Hackerspace Tours: Pasadena City College

Pasadena City College is putting together an amazing combination of tools, education techniques, and innovative projects pinning them on the map as one of the best hackerspaces in the Southern California area. Led by [Deborah Bird], the Director of the Design Technology Pathway at PCC, and Sandy Lee the DTP Faculty Chair, this Fab Lab provides students with cutting-edge workshops and internships that will define future jobs.

We were invited to the space by Joan Horvath, the VP of Business Development over at a local 3D printing store called Deezmaker, after meeting her at an Arduino electronics class taught by a young, talented maker named [Quin]. When we arrived, we were greeted by several students who were working on a 3D printed portable map for the blind which was created for an elementary school nearby. The team behind the design attempted to step out of the visual world and into unfamiliar unsighted territory. One of the members gave us a tour of the space showing us the tools and resources they had made available to PCC students. A variety of 3D printers, ventilators, CNC machines, laser cutters, metal lathes, and even a chainsaw were found inside.

After checking out the machines, Deborah Bird sat down with us for an interview to discuss the vision that PCC has for this innovative technology program. The focus, as she says, is centered around design and fabrication methods that help to prepare the students for their upcoming careers. The model is based on communication, collaboration, and team work through a series of project-based learning experiences. The technology is not taught as a standalone element, but rather an integral part of the design and fabrication process.

Backgrounds of the students range from incoming high school students, as well as the PCC engineering club and the machine shop department. About 45% of the members are Hispanic, and a lot of the students are first time college students. A good amount of the people coming in also have major financial obstacles, so it’s nice to see PCC attempting to solve those problems and cater to the students in a very personal way. In addition to allowing college members to utilize the resources, community access to the Fab Lab is something that they look to include in the future.

The funding model is based on a series of grants that have been received from the state and federal levels. A very small amount of money was given to the Fab Lab three years prior through an Innovation Fund at PCC which started the process of gathering the necessary tools. This bought them their very first laser cutter. They have also received a Title V grant because of the University’s commitment to serving the local Hispanic community. A lot of wraparound services are provided through this grant including tutoring, mentoring, a college success course, priority enrollment, lab facilities and the technology found in the Fab Lab. An advanced manufacturing grant and the Career Pathways Trust grant for information communication technology was also awarded to PCC providing them funding for the next 4-5 years.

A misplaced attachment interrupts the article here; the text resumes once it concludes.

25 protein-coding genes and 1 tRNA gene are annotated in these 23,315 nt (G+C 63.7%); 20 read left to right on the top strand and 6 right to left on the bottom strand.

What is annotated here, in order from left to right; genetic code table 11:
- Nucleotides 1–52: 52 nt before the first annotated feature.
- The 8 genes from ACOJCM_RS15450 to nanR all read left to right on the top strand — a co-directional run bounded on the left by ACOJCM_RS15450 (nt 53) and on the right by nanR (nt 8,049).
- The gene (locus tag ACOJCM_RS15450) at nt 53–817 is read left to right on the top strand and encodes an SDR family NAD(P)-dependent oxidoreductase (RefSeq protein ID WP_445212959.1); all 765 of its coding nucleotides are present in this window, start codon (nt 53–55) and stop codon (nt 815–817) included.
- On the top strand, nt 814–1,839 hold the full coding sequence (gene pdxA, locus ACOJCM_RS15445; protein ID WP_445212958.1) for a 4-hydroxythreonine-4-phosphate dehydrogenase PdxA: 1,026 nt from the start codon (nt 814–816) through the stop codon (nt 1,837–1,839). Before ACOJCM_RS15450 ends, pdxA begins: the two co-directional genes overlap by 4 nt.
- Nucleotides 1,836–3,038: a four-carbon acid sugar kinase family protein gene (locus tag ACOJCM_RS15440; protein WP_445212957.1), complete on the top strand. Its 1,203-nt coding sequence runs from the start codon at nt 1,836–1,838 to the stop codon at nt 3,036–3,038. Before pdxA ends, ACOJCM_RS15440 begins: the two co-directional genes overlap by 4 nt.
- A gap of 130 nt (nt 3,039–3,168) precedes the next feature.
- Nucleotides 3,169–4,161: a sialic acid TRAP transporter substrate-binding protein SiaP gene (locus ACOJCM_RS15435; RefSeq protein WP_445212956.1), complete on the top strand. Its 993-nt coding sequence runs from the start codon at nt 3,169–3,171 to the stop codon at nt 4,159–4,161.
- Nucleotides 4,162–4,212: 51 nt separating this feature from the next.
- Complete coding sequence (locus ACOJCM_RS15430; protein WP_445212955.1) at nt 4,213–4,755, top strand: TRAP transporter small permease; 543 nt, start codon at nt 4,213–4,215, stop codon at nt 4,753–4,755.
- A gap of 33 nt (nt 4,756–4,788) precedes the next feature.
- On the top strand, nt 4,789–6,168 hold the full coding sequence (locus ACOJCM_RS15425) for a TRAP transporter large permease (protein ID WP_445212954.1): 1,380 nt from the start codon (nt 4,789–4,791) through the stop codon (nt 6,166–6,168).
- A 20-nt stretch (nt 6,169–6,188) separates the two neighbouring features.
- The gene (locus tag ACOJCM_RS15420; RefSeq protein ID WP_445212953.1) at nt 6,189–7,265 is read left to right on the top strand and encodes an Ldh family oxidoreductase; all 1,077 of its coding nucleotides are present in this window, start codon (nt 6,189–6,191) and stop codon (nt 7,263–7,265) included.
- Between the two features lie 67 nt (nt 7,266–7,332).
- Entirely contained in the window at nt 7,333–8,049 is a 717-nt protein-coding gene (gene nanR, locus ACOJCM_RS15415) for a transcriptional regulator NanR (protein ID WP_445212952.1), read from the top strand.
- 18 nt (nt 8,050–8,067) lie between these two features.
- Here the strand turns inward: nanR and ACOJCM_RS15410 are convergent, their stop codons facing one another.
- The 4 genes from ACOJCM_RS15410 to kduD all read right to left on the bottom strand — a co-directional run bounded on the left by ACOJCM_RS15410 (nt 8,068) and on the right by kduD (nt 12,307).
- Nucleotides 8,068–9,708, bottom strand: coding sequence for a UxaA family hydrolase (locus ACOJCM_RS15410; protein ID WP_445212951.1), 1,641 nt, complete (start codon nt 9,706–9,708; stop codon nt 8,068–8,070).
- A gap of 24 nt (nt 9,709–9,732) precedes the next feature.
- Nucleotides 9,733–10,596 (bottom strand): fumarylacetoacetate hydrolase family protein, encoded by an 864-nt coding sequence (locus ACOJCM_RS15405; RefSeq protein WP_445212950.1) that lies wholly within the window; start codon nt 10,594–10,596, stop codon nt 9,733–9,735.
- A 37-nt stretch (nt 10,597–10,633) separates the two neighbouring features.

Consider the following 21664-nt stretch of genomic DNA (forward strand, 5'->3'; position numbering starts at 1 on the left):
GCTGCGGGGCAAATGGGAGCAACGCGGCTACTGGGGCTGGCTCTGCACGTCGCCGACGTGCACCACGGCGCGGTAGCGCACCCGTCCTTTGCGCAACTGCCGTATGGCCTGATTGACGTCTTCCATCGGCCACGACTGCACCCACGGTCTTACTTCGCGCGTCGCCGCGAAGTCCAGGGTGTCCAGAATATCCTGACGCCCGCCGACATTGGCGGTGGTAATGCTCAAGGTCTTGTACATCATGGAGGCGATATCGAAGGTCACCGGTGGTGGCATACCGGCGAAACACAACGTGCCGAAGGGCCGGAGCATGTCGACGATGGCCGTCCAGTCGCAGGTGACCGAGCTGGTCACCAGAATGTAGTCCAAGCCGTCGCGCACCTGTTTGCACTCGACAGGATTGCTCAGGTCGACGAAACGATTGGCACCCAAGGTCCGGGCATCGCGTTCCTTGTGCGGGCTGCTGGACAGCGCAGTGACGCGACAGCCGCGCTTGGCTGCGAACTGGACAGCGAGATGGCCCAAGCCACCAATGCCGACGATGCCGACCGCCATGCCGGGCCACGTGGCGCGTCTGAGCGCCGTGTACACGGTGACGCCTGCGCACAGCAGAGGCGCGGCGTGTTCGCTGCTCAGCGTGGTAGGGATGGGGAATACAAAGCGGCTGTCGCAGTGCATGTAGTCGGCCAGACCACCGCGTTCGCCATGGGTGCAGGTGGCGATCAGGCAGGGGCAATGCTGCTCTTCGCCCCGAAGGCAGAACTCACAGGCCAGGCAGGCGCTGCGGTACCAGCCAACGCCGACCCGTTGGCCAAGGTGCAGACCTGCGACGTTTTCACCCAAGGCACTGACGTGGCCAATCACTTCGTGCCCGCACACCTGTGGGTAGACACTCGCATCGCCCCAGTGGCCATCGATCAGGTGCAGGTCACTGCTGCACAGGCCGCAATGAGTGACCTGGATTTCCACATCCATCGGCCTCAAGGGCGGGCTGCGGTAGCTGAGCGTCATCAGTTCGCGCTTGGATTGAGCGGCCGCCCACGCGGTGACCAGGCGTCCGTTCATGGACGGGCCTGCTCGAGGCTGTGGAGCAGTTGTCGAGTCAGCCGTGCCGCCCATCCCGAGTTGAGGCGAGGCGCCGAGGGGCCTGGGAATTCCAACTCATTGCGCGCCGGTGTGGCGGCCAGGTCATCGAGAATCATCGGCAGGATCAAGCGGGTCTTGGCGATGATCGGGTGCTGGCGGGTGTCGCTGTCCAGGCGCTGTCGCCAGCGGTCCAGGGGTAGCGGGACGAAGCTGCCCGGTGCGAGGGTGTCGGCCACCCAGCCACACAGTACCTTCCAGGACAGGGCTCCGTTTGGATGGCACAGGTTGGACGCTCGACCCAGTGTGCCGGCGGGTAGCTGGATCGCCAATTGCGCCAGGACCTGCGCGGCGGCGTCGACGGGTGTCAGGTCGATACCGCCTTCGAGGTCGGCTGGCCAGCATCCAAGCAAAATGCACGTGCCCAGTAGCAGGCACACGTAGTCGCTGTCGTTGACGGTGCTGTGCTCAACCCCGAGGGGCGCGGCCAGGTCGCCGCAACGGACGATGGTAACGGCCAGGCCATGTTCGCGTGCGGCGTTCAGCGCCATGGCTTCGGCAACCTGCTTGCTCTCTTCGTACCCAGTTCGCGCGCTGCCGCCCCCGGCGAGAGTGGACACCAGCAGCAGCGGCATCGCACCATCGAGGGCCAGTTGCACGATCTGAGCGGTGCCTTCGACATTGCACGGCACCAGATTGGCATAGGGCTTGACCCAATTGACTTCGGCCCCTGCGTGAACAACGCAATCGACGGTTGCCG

It was pleasure visiting the Fab Lab, and we were able to capture some awesome photos which can be viewed below. All of the following pictures were taken by Jasmine Brackett (Hackaday’s Community Manager) during the tour:


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5 thoughts on “Hackerspace Tours: Pasadena City College

  1. Only in Cali would they have to get “ventilators” for their laser cutters. From the look of them I’d say they functioned way beyond what a HEPPA filtration system does.
    If they need some more space I’d be glad to take one of their lathes off their hands!

      1. Evacuating the smoke from the laser is pretty much required, or just count on continually cleaning/replacing mirrors. They had to go with those very expensive “ventilators” that evacuate and clean the air before discharging it in the same room as the laser because people outside the building were complaining about the smell when they just vented the smoke outside.
        I’ve had someone that was walking down the street while I was painting the house trim stop, come into my yard, then complain they could smell the oil-based paint (it’s more durable for trim) when they got a few feet away from my freshly painted trim.
        I could just imagine some passerby stoping and sticking their nose in the exhaust and complaining. ;-)

        1. The school probably should have piped the fumes into the sanitary water vents. They have a smell all their own you know? A smell that likely would have only been improved by any burning odor. I have never seen anyone intentionally sniff a soil stack. Although in California who knows?

          As far as people complaining about the smell of you painting your house goes I suppose you could always ask them if they’d like to buy you a new house. Because if you do not maintain your house you’re going to need one, sooner, rather than later.

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